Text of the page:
Lava flow

Lava flows


Holuhraun 2014; lava from the eruption. Photo: Oddur Sigurðsson.

A lava flow is a stream of magma flowing from the eruption vent, over the surface around the vent. Lava flows can be of various types, it depends on the chemical composition on the magma, the temperature and the rout where the magma is transported through the crust. The landscape also has some effects on how the lava flows. Magma usually erupts as lava flows or lava fountains. The speed of the magma depends on various factors:

  • Type of the magma and its viscosity
  • The steepness of the slope surface.
  • If the magma flows as one big spread or in a narrow channel or a magma tunnel.
  • The rate of the magma coming from the vent

Basaltic magma can flow tens of kilometers from the eruption vent and the margin of the lava can go up to 10 km/hour depending on slope. Usually the transport time is shorter, but if the slope gradient is high, or the magma is flowing through a narrow channel or tunnels, the speed can reach over 30 km/hour. Magma with higher silica content is more viscous than the basaltic magma and does not flow as fast, it goes only a few meters per hour. An example of this magma would be Dacite or Rhyolite.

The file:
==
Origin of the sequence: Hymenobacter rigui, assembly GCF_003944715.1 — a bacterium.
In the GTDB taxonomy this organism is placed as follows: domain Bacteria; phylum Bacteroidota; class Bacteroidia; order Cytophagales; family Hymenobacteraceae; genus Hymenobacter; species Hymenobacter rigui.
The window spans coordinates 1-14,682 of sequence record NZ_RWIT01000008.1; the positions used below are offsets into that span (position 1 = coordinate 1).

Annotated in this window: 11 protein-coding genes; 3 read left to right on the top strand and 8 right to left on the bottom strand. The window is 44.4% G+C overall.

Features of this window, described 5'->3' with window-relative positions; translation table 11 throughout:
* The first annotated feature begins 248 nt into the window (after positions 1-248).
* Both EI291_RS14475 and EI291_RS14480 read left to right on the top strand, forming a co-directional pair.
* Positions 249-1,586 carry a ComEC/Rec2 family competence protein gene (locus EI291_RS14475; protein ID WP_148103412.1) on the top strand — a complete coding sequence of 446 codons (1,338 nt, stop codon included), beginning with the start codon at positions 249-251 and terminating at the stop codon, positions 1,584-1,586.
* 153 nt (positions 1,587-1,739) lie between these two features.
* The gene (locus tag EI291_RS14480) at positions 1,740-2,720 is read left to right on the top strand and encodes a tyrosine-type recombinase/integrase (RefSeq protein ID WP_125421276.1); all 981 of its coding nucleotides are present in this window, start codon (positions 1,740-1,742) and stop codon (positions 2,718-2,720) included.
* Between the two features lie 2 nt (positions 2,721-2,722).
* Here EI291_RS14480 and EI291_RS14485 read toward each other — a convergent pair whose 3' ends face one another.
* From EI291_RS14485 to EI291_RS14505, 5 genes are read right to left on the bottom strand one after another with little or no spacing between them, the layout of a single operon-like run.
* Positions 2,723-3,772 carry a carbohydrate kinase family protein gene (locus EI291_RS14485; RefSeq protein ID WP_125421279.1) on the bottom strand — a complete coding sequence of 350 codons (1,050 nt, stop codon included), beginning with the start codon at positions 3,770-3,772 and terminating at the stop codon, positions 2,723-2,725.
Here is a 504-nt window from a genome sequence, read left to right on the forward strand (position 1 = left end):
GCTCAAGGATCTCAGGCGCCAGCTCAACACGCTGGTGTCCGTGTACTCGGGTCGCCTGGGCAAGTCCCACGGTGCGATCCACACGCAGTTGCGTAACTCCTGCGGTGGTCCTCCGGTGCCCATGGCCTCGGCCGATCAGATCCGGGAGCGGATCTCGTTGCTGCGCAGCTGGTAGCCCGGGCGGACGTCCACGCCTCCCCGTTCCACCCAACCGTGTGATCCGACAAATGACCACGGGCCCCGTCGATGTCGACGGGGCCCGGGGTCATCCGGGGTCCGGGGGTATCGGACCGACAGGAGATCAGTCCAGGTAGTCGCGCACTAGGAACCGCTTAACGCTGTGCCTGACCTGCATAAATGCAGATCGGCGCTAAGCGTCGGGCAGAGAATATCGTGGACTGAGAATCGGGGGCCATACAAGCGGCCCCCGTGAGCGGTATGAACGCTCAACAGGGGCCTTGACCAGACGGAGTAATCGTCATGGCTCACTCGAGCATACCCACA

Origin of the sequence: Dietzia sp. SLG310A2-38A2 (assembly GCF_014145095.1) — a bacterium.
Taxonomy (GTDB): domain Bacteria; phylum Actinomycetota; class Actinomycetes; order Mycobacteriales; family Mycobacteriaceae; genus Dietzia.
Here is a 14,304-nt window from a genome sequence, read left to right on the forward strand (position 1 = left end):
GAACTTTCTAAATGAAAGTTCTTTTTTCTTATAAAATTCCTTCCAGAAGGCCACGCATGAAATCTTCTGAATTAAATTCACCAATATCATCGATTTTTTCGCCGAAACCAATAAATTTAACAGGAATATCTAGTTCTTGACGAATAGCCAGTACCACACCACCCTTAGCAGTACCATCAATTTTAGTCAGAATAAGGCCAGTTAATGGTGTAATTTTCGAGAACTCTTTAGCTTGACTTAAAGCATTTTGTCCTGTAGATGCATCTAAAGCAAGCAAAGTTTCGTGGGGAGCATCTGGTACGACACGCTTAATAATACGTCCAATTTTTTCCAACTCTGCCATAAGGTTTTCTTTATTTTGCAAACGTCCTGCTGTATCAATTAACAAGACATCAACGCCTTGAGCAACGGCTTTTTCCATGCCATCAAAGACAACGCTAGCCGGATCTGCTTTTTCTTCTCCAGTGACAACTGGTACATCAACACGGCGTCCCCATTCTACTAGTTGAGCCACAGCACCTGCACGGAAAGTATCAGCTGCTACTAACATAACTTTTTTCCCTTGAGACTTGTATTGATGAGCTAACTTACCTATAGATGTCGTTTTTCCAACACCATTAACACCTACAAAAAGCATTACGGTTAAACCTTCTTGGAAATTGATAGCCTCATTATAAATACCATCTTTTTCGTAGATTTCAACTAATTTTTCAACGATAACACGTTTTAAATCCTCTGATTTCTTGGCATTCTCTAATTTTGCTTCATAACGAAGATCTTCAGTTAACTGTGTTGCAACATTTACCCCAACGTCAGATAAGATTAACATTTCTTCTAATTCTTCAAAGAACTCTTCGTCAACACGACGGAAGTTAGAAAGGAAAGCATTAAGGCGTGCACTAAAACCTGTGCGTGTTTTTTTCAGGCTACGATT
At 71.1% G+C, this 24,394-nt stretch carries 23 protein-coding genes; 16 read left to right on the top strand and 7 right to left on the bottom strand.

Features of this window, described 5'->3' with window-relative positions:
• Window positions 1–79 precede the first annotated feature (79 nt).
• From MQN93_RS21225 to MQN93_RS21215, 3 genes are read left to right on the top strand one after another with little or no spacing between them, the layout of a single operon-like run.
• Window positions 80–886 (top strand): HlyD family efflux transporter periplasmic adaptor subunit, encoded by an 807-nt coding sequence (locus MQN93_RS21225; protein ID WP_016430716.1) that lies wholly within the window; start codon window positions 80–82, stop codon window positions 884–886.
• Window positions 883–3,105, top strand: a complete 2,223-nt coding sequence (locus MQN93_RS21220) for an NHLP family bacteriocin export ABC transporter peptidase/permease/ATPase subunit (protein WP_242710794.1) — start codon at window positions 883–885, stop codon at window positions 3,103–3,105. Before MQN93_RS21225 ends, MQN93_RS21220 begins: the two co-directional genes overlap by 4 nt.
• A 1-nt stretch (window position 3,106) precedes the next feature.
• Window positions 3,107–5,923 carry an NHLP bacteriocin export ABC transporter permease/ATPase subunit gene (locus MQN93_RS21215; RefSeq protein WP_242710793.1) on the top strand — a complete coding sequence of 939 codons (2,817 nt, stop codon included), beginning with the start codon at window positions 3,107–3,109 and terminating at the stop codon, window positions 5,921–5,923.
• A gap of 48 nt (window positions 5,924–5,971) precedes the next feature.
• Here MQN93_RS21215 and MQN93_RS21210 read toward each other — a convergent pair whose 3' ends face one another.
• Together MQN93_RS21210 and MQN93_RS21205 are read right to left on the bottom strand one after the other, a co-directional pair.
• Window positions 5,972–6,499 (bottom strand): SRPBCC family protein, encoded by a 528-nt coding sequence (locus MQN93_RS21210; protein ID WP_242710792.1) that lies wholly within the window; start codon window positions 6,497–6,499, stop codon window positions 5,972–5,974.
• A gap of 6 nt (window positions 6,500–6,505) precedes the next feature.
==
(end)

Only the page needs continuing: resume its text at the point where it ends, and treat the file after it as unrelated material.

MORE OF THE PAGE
Lava flow is usually not a fatal event since lava most often does not flow faster than a person can run. The hazard related to lava flow is more commonly on infrastructure, that is, damage or destruction of buildings or other structures i.e. power line and roads. Lava flows can also close off escape routes. Lava flows can threaten water sources due to pollution from the magma, it can also slow down the infiltration into aquifers.

An example of damages from lava flows is the eruption in Heimaey in 1973. Heimaey is in the Vestmannaeyjar Archipelago west of Iceland and it lies within an active volcanic zone. During the eruption of 1973 a part of the town was submerged by the lava and the sailing routes to the harbour was almost closed off because of the lava flow. A world known operation to cool the advancing lava with sea water saved the harbor.

Largest flood basalts in Iceland during historical time
Name Year Type Thickness (m) Length (km) Area (km2) Volume (km3)
Frambruni 900 Pahoehoe lava 15 33 250 4
Eldgjárhraun 934-940 Pahoehoe lava 23 72 792 18
Hallmundarhraun 950 Pahoehoe lava 33 55 255 8
Skaftáreldahraun 1783-1784 Pahoehoe lava 25 65 599 14

Gjástykki; Krafla eruption 1980. Photo: Oddur Sigurðsson.

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